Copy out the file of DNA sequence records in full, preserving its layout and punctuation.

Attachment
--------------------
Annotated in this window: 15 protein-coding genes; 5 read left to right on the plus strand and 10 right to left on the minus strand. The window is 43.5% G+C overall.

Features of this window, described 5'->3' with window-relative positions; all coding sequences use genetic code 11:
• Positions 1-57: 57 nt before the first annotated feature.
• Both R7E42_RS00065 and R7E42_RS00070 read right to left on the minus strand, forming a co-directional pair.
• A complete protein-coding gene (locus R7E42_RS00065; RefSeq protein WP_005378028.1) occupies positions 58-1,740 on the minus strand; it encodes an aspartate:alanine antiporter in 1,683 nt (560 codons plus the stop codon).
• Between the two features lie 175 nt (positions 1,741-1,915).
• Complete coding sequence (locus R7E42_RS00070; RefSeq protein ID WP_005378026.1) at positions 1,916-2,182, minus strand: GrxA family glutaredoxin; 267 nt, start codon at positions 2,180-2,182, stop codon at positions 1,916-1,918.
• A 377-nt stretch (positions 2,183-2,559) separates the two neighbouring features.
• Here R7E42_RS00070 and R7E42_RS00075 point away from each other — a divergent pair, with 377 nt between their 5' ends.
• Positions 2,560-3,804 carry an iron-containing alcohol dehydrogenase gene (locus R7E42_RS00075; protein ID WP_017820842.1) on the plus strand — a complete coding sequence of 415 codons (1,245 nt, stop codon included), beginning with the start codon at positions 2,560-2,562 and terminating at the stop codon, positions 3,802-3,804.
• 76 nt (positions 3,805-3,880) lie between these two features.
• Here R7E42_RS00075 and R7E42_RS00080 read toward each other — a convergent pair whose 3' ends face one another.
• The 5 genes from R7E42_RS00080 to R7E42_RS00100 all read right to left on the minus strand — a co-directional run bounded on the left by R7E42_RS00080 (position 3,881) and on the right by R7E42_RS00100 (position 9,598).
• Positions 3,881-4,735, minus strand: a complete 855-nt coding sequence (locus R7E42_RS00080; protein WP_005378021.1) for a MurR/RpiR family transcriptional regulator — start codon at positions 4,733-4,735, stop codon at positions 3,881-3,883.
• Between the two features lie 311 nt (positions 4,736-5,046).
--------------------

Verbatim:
Annotated in this window: 15 protein-coding genes; 5 read left to right on the plus strand and 10 right to left on the minus strand. The window is 43.5% G+C overall.

Features of this window, described 5'->3' with window-relative positions; all coding sequences use genetic code 11:
• Positions 1-57: 57 nt before the first annotated feature.
• Both R7E42_RS00065 and R7E42_RS00070 read right to left on the minus strand, forming a co-directional pair.
• A complete protein-coding gene (locus R7E42_RS00065; RefSeq protein WP_005378028.1) occupies positions 58-1,740 on the minus strand; it encodes an aspartate:alanine antiporter in 1,683 nt (560 codons plus the stop codon).
• Between the two features lie 175 nt (positions 1,741-1,915).
• Complete coding sequence (locus R7E42_RS00070; RefSeq protein ID WP_005378026.1) at positions 1,916-2,182, minus strand: GrxA family glutaredoxin; 267 nt, start codon at positions 2,180-2,182, stop codon at positions 1,916-1,918.
• A 377-nt stretch (positions 2,183-2,559) separates the two neighbouring features.
• Here R7E42_RS00070 and R7E42_RS00075 point away from each other — a divergent pair, with 377 nt between their 5' ends.
• Positions 2,560-3,804 carry an iron-containing alcohol dehydrogenase gene (locus R7E42_RS00075; protein ID WP_017820842.1) on the plus strand — a complete coding sequence of 415 codons (1,245 nt, stop codon included), beginning with the start codon at positions 2,560-2,562 and terminating at the stop codon, positions 3,802-3,804.
• 76 nt (positions 3,805-3,880) lie between these two features.
• Here R7E42_RS00075 and R7E42_RS00080 read toward each other — a convergent pair whose 3' ends face one another.
• The 5 genes from R7E42_RS00080 to R7E42_RS00100 all read right to left on the minus strand — a co-directional run bounded on the left by R7E42_RS00080 (position 3,881) and on the right by R7E42_RS00100 (position 9,598).
• Positions 3,881-4,735, minus strand: a complete 855-nt coding sequence (locus R7E42_RS00080; protein WP_005378021.1) for a MurR/RpiR family transcriptional regulator — start codon at positions 4,733-4,735, stop codon at positions 3,881-3,883.
• Between the two features lie 311 nt (positions 4,736-5,046).